Between 20,000 and 30,000 men, women and children, dressed in their best Sunday clothes, many coming from the outer suburban slums where France crammed its growth-fueling immigrant workforce in the 60s, were marching peacefully toward the centre of the city, when municipal police forces charged into crowds, raiding isolated groups, firing on people and making good use of their wooden clubs, murdering dozens of unarmed Algerians: shot, beaten to death or thrown into the Seine river… Weeks later, swollen corpses of Algerian protesters were still being fished out of the river or found hung to trees in nearby forests.
Lest you think the massacre was some incident borne out of the confusion of the moment: the exactions did not stop on that night, far from it. The Prefect of Police immediately gave orders for the forced “internment” of about 13,000 protesters: hauled by city buses to the Palais des Sports stadium (one can only guess the authorities begrudgingly made do without the recently decommissioned Vel’ d’Hiv’), where they were held for 3 days1 in sub-par conditions, routinely abused, tortured and occasionally executed by their police wardens.
In total, between 50 (official minimalist estimate of the time) and 250 (more realistic estimate made by contemporary historians) died during the protest and its aftermath, thousands were injured.
Not a single of the people involved in this carefully-organised massacre (or any of the many other exactions committed by French officials in their effort to keep their North-African colonial playground) were ever brought to justice, as the Independence-granting Évian accords signed a year later conveniently wiped the slate clean for everybody…
Oh yea… Maurice Papon, Paris’ Prefect of Police at the time, did get indicted 40 years later for Crimes against Humanity… but only because it turned out his stint as chief of police in the 60s was his second attempt at orchestrating police-backed massacres of civilian populations:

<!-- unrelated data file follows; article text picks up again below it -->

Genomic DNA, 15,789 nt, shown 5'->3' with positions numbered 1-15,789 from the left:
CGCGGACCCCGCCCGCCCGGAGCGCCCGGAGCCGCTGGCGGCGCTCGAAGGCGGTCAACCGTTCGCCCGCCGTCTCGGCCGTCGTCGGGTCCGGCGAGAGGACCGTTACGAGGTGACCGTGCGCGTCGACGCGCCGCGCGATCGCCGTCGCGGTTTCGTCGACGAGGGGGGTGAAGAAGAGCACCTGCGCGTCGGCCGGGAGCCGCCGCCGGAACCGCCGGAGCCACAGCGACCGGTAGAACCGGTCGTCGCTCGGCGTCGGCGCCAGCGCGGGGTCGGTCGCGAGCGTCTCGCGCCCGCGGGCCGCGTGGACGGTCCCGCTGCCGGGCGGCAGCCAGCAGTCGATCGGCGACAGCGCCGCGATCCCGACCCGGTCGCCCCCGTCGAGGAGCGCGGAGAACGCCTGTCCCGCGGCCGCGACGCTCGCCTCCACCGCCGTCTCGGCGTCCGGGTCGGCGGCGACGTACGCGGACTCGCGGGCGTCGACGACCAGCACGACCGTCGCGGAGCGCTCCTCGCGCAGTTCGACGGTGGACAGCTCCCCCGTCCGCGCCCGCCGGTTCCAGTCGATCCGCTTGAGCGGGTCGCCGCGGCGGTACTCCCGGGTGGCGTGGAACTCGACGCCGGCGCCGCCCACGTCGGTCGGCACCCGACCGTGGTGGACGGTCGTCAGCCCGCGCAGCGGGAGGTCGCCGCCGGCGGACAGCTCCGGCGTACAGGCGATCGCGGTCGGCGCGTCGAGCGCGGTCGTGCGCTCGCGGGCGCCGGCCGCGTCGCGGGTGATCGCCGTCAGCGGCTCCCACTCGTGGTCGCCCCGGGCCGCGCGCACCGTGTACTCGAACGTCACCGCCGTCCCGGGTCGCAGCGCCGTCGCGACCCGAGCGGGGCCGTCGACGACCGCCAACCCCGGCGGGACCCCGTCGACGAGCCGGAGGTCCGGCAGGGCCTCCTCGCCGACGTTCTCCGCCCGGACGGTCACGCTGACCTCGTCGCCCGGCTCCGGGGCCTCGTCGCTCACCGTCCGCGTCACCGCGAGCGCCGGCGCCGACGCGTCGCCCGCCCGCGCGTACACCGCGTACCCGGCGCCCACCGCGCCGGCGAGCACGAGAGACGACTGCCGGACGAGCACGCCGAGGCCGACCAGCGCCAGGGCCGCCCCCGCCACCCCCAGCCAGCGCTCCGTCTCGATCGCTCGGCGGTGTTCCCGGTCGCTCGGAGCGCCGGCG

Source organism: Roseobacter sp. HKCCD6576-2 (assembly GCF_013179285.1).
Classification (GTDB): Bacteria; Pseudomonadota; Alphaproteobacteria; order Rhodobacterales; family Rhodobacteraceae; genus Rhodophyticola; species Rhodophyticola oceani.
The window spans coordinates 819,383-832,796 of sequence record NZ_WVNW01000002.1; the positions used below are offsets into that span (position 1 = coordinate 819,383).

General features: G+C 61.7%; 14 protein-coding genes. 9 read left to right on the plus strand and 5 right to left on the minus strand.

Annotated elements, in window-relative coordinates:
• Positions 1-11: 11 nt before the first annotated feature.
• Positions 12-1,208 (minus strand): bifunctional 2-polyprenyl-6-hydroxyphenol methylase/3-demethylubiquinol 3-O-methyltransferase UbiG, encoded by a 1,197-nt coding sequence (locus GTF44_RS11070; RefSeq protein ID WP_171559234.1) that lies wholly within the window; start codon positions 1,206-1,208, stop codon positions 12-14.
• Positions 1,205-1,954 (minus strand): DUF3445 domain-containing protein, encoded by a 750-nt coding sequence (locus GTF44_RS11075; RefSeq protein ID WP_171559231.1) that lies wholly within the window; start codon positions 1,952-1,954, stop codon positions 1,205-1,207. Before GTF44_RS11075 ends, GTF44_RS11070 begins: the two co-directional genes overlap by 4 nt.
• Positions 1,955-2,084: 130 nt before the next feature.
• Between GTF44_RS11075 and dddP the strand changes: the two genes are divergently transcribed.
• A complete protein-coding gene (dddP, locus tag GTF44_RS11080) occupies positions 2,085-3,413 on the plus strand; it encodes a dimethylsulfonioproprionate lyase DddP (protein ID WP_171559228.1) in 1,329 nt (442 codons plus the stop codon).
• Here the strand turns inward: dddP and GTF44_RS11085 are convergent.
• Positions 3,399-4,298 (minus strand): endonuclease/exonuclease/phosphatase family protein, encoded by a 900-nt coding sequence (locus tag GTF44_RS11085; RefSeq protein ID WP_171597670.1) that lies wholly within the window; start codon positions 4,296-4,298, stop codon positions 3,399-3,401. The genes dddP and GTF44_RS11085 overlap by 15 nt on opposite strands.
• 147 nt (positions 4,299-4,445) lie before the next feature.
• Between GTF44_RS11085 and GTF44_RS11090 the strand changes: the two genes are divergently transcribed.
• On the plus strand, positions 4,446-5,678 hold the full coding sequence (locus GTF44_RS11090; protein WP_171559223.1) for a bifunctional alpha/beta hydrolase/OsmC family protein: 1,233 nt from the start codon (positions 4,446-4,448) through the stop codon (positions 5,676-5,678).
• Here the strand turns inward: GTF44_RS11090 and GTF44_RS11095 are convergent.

Long before killing immigrants and left-wingers made him the pride of his late 20th century superiors2, Mr. Papon was a very efficient civil servant at the “Service for Jewish Questions” in the nazi-collaborating Vichy regime, personally responsible for the deportation and ultimate extermination of a few thousand Jews. Lucky for him, it took only minimal efforts to convince post-war authorities that his sympathies had always been for the Resistance movement3, leading to a very successful career in the French administration, where his skills in implementing racist policies and interning civilians no doubt came to great use 20 years later.
It took about 40 years for the French government to officially acknowledge the massacre and a couple discreet plaques to be unveiled by the (first ever non-Conservative) mayor of Paris. I would not worry too much about French contemporary History textbooks: still way too busy promoting “the positive aspects of French colonisation4” to worry about things such as the widespread and institutionalised use of torture by the French army during the Algerian war5…
Happy 50th anniversary of Paris Massacre of 1961.
- People had to be eventually let go on the 20th because, I kid you not, Ray Charles was scheduled to play that night. [↩]
- Do not think for a moment that the aforementioned events sullied Mr. Papon’s successful political career as chief of police, which went unencumbered, and strewn with many other abuses of power, until 1967, when one political murder too many forced him to a peaceful retirement. [↩]
- Most French people liked to think (still do) that the vast majority of the population had all been active Resistance members: it’s a miracle the German army was ever able to control the country for 4 years despite such widespread resistance. [↩]
- aka “sure, we enslaved, tortured and killed a few, but, hey, we also brought these savages the wonders of Western civilisation.” [↩]
- and there you thought late 20th Century massacres by Western Powers were the exclusive domain of countries like the United States. [↩]